The U.S. Consulate in Benghazi is seen in flames during a protest by an armed group said to have been protesting a film being produced in the United States September 11, 2012. An American staff member of the U.S. consulate in the eastern Libyan city of Benghazi has died following fierce clashes at the compound, Libyan security sources said on Wednesday. Armed gunmen attacked the compound on Tuesday evening, clashing with Libyan security forces before the latter withdrew as they came under heavy fire. (Photo : Reuters)
Four Americans working at the U.S. consulate in Benghazi, Libya, including U.S. Ambassador John Christopher Stevens and Foreign Service officer Sean Smith, were killed on Tuesday in a rocket assault, the White House announced on Wednesday.
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According to the Washington Post, Steven, 52, and fellow consulate workers were fleeing the building when a rocket-propelled grenade struck their vehicle. Secretary of State Hillary Rodham Clinton did not identify the two other Americans killed during an address on Wednesday citing pending notification to their next of kin.
Stevens, who worked for years in the Foreign Service in the Middle East, was named ambassador to Libya in May. The Washington Post reported that Stevens had worked in Libya for years, both before and after the fall of Libyan leader Muammar Gaddafi.
In a statement, Clinton said, "We condemn this vicious and violent attack that took their lives, which they had committed to helping the Libyan people reach for a better future."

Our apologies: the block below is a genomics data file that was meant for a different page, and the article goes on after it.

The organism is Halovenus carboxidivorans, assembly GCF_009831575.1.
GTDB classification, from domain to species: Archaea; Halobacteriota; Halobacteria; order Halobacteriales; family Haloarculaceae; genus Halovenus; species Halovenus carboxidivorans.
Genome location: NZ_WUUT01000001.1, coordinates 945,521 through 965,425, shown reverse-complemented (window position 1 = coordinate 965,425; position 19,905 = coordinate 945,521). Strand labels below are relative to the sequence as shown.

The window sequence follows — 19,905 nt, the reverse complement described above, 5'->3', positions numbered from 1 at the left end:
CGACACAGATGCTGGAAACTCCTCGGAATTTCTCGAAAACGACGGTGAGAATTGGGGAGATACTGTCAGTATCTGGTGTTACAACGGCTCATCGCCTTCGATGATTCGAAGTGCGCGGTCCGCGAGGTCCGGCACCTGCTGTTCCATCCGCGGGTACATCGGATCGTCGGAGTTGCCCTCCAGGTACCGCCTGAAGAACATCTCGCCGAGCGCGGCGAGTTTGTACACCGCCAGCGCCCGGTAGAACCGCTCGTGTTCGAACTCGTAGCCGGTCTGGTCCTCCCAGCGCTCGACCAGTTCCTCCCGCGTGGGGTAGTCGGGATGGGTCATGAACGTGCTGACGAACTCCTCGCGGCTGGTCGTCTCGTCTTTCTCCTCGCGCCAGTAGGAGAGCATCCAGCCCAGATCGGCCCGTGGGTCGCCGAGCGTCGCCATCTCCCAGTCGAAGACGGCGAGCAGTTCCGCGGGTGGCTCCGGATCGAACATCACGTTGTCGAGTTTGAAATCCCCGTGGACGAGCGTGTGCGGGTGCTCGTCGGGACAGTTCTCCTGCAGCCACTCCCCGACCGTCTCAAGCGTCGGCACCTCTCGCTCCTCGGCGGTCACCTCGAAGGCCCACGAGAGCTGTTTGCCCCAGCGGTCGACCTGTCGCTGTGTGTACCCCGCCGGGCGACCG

President Barack Obama issued a statement Wednesday morning condemning the attacks as well.
"I strongly condemn the outrageous attack on our diplomatic facility in Benghazi, which took the lives of four Americans, including Ambassador Chris Stevens. Right now, the American people have the families of those we lost in our thoughts and prayers. They exemplified America's commitment to freedom, justice, and partnership with nations and people around the globe, and stand in stark contrast to those who callously took their lives."
The attack in Benghazi followed protest at the U.S. Embassy in Cairo, Egypt on Tuesday, the Washington Post reported. Both the protest and the attack were reportedly fueled by outrage over an amateur, anti-Muslim film made in the U.S. called "The Innocence of Muslims."
Following the deadly attack, President Obama ordered an increase in security at U.S. diplomatic posts around the globe. The Washington Post reported that the Defense Department had dispatched two Marine Corps anti-terrorism security teams to Libya on Wednesday.
The Libyan and Egyptian governments have condemned the violence in their countries. Libya's prime minister issued an apology and extended his sympathy for the deaths during a news conference in Tripoli on Wednesday.
The attack also prompted a statement from Republican presidential candidate Mitt Romney who said he was "outraged" by the attack. According to CNN, Romney then said, "It's disgraceful that that Obama administration's first response was not to condemn the attacks on our diplomatic missions, but to sympathize with those who waged the attacks."
Romney's comments quickly prompted a response from the Obama campaign, which said, "We are shocked that, at a time when the United States of America is confronting the tragic death of one of our diplomatic officers in Libya, Governor Romney would choose that launch of a political attack."
President Obama will address the attacks on Wednesday at 10:35 a.m. from the White House.
Arabian news service Doualia.com aired raw footage from the attack in Benghazi: